Jean Bidot

Jean Bidot

Jean Bidot in Australia for the Sydney to Melbourne
Personal information
Full name Jean Bidot
Born (1905-01-23)January 23, 1905
Saint-Germain-en-Laye, France
Died October 17, 1986(1986-10-17) (aged 81)
Team information
Discipline Road
Role Rider
Professional team(s)
1927-1928 Alcyon - Dunlop
1928 Alleluia - Wolber
1929 La Française-Diamant-Dunlop
1930-1933 Alcyon - Dunlop
1934-1936 Helyett - Hutchinson
1935-1937 Genial Lucifer - Hutchinson
1935 Essor - Hutchinson
1939 Génial Lucifer - Hutchinson
1939; 1946 Terrot - Hutchinson
Managerial team(s)
1950-1951 French road cycling team

Jean Bidot (1905 - 1986) was a French professional cyclist from 1926 to 1939 and was nicknamed the "Strategist". Winner of the Criterium des Aiglons in 1926, aged 21,[1] he won the Circuit de Paris in 1928.[1] In 1929 he was second in the French national road championship behind his brother Marcel.[1] In 1930 traveled to Australia, finishing 3rd in the Sydney to Melbourne and the Tour of Tasmania.In 1931 he won Paris-Belfort and Paris-Vichy, a race he won again in 1932, along with Paris-Angers. In 1933, he won the circuit of Deux-Sèvres. Bidot won the Tour de Vaucluse in 1934 and 1935. He managed the French team in 1950 and 1951.


Jean Bidot professional career commenced in 1926 by winning the Criterium des Aiglons,[1] a race reserved for professional riders under 30 who had not yet won a major race. He finished in 2nd place the following year by winning the first stage of the race.[1] In 1928, he won the Circuit de Paris,[1] was 3rd in the Circuit de Champagne[1] and Paris-Le Havre[1] and participated in his first Tour de France where he finished 22nd overall and in second place in the last stage in Paris.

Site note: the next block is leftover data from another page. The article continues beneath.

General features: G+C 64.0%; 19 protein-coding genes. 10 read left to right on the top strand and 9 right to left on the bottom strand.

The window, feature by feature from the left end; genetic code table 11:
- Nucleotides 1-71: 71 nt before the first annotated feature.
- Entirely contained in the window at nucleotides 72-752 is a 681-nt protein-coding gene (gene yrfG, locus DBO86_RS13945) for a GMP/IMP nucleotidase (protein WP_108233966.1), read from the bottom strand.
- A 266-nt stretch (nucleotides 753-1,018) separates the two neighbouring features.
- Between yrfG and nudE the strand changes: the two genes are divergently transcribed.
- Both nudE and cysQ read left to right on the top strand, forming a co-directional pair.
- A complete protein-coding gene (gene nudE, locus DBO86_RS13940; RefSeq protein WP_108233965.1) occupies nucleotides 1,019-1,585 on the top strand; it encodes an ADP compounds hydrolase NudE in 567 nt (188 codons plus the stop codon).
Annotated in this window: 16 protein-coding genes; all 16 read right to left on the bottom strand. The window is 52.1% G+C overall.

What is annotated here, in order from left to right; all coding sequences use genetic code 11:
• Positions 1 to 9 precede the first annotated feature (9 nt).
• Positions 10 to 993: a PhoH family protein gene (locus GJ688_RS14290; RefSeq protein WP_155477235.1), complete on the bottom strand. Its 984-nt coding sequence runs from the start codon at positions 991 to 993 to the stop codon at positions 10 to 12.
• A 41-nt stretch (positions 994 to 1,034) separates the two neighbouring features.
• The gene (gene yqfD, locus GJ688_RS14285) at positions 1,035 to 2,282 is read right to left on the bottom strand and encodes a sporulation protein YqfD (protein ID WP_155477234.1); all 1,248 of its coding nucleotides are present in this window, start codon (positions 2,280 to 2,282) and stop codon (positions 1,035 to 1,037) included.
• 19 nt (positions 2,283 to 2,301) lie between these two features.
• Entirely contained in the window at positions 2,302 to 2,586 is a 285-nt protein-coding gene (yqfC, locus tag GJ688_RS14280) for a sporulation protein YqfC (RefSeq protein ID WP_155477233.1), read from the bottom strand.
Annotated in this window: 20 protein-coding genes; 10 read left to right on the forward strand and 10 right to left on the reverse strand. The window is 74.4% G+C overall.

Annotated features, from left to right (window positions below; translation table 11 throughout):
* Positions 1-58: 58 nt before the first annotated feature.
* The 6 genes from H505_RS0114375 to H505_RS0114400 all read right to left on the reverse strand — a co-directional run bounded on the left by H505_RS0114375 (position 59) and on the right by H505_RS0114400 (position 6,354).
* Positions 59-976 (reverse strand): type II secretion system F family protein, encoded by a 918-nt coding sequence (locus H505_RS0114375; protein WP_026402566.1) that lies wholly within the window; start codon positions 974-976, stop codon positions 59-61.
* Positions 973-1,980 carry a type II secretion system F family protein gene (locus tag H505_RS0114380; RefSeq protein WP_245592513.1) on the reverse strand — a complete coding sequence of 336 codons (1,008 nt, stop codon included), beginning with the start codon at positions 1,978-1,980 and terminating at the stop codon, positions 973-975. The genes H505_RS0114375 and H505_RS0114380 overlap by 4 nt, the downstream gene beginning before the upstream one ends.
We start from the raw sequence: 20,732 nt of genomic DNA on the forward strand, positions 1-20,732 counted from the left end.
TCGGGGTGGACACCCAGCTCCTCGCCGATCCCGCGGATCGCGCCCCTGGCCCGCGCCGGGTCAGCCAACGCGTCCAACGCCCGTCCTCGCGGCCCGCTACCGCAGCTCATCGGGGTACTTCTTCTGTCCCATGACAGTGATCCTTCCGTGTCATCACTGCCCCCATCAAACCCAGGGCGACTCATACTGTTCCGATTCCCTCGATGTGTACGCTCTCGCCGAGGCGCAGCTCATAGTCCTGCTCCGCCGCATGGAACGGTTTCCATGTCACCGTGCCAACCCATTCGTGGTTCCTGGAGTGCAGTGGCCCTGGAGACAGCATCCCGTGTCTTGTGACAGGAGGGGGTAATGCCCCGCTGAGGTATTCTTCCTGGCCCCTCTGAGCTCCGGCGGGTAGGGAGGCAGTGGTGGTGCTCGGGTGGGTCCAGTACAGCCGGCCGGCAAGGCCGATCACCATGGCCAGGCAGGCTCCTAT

In 1930 Bidot traveled to Australia with Joseph Mauclair to compete in two stage races, the Sydney to Melbourne covering 700 miles (1,100 km) and the Tour of Tasmania covering 303 miles (488 km).[1] Bidot finished 3rd behind Mauclair and Hubert Opperman in the Sydney to Melbourne and 3rd behind Opperman and Mauclair in the Tour of Tasmania where he won the second stage.

He had two victories in 1931, winning Paris-Belfort and Paris-Vichy. [2] He won Paris-Vichy again the following year, as well as Paris-Angers. [2] In 1933, he won Paris-Troyes and twice won the Tour de Vaucluse in 1934 and 1935. [2]


Jean Bidot managed the French national team in 1950 and 1951. France insisted that the managers of its national teams had no interest in any of the riders' sponsors so when he accepted a job with the Simplex derailleur company, he had to give up managing the team. His brother Marcel took his place in 1952.

Major results

1st Critérium des Aiglons
Critérium des Aiglons
1st stage 1
2nd overall
1st Circuit de Paris
3rd Circuit de Champagne
3rd Paris-Le Havre
22nd Tour de France [3]
2nd French national road championship
10th championnat du monde sur route
3rd Sydney to Melbourne
Tour of Tasmania
1st stage 2
3rd overall
1st Paris-Belfort
1st Paris-Vichy
2nd Paris-Laigle
Tour de France abandoned stage 12 [3]
1st Paris-Angers
1st Paris-Vichy
1st Poitiers - Saumur - Poitiers
3rd Paris-Belfort
1st Paris-Troyes
1st Belfort - Strasbourg - Belfort
3rd Critérium national
Tour du Vaucluse
1st Paris-Bourganeuf
3rd Circuit du Morbihan
35th Tour de France [3]
1st Tour du Vaucluse
2nd Paris-Troyes
2nd Paris-Limoges
3rd Paris-Nantes


  1. 1 2 3 4 5 6 7 8 9 "Aces both". The Sporting Globe. Melbourne, Vic.: National Library of Australia. 17 September 1930. p. 1.
  2. 1 2 3 "Jean Bidot Profile at cycling archives". cycling Retrieved 14 August 2015.
  3. 1 2 3 "Official Tour de France results for Jean Bidot". A.S.O. / Amaury Sport Organisation. Retrieved 14 August 2015.
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